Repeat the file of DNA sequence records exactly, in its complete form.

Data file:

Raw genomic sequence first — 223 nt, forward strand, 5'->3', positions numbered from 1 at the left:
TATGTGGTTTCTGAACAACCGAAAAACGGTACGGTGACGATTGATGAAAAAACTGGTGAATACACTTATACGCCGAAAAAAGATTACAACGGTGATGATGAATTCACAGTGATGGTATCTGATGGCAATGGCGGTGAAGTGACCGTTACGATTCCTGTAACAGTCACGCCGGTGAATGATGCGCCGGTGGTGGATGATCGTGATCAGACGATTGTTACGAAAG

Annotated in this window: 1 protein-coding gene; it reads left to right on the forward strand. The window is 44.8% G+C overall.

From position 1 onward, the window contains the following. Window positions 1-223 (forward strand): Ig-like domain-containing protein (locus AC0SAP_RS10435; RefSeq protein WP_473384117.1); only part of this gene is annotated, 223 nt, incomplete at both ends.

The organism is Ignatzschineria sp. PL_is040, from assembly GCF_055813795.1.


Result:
Raw genomic sequence first — 223 nt, forward strand, 5'->3', positions numbered from 1 at the left:
TATGTGGTTTCTGAACAACCGAAAAACGGTACGGTGACGATTGATGAAAAAACTGGTGAATACACTTATACGCCGAAAAAAGATTACAACGGTGATGATGAATTCACAGTGATGGTATCTGATGGCAATGGCGGTGAAGTGACCGTTACGATTCCTGTAACAGTCACGCCGGTGAATGATGCGCCGGTGGTGGATGATCGTGATCAGACGATTGTTACGAAAG

Annotated in this window: 1 protein-coding gene; it reads left to right on the forward strand. The window is 44.8% G+C overall.

From position 1 onward, the window contains the following. Window positions 1-223 (forward strand): Ig-like domain-containing protein (locus AC0SAP_RS10435; RefSeq protein WP_473384117.1); only part of this gene is annotated, 223 nt, incomplete at both ends.

The organism is Ignatzschineria sp. PL_is040, from assembly GCF_055813795.1.